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Ontario Budget 2019 Will Leave Health-Care System Billions Of Dollars Short

Under Premier Doug Ford, the health-care system won't get the investment that experts say it needs.
Ontario Finance Minister Vic Fedeli presents the 2019 budget as Premier Doug Ford looks on at the legislature in Toronto on April 11, 2019.
Ontario Finance Minister Vic Fedeli presents the 2019 budget as Premier Doug Ford looks on at the legislature in Toronto on April 11, 2019.

TORONTO — Ontario needs to inject about $7 billion more into health care in the next three years just to maintain the services it currently provides, but the Ford government's budget will leave the system billions of dollars short.

The province's financial watchdog projects that the government needs to spend at least $70.3 billion on health care by the 2021/22 fiscal year to keep up with inflation, the growing population and the aging baby boomer generation. But projections in the Progressive Conservatives' first budget, released Thursday, show that they only intend to raise health-care spending to $65.3 billion in that time, leaving the system $5 billion short.

Health care is the largest expense for Ontario, taking up nearly 40 per cent of its roughly $163-billion budget.

Premier Doug Ford's government has already unveiled its plan to overhaul the system by merging Local Health Integration Networks into one centralized agency. That move will save $350 million a year when it's complete, according to the budget document.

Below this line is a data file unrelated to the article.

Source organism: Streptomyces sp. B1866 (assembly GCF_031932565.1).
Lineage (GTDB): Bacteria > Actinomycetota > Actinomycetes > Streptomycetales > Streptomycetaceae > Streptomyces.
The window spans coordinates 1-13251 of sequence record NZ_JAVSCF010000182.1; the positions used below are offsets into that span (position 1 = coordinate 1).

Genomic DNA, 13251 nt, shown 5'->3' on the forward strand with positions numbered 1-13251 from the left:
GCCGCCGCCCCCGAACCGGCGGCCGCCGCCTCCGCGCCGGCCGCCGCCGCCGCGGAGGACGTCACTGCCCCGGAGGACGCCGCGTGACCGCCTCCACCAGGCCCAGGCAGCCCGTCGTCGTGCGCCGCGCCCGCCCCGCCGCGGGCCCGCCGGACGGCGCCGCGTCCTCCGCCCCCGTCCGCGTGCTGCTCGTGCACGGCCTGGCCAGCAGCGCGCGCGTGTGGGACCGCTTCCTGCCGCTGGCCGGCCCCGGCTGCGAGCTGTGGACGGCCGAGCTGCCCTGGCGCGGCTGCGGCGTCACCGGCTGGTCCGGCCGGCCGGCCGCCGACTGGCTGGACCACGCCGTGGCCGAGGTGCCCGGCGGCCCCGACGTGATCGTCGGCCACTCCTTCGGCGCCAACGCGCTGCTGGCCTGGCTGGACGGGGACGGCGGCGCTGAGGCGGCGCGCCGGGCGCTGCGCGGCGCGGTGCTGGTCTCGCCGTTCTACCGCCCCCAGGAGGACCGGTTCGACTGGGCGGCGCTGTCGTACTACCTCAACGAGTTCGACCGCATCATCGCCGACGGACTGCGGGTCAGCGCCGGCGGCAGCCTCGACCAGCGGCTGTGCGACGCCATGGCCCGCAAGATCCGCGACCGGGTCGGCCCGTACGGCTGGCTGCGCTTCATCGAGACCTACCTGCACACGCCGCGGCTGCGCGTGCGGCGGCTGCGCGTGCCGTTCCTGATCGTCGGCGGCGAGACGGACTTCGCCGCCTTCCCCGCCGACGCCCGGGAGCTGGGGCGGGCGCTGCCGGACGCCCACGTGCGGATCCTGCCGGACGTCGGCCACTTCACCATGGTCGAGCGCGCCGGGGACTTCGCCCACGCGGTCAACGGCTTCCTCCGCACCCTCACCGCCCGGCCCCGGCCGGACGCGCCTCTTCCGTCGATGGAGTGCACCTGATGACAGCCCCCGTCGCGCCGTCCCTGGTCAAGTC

The government does plan to increase health-care spending in its term, by an average of 1.6 per cent every year.

That won't be nearly enough, according to the projections by the Financial Accountability Office (FAO) released on March 6.

As Ontario's large cohort of baby boomers become seniors, the system will come under more strain, the FAO report said. The average 50-year-old in Ontario needs about $3,100 of health-care services annually, while a 65-year-old needs $6,400 worth of care and an 85-year-old needs more than $22,000 in care.

Number of seniors to double

In coming decades, it's expected that the number of seniors in Ontario is going to double. There were 2.4 million seniors who made up 16.7 per cent of the province's population in 2017, according to the Ministry of Finance. In 2041, there will be 4.6 million seniors, making up a quarter of the entire population.

The FAO report warned residents that Ford's goal to eliminate deficit spending could hit the health-care system hard.

Ontarians need to have an informed debate about this government's goal to balance the budget and the "trade-offs necessary" to achieve that goal, it said.

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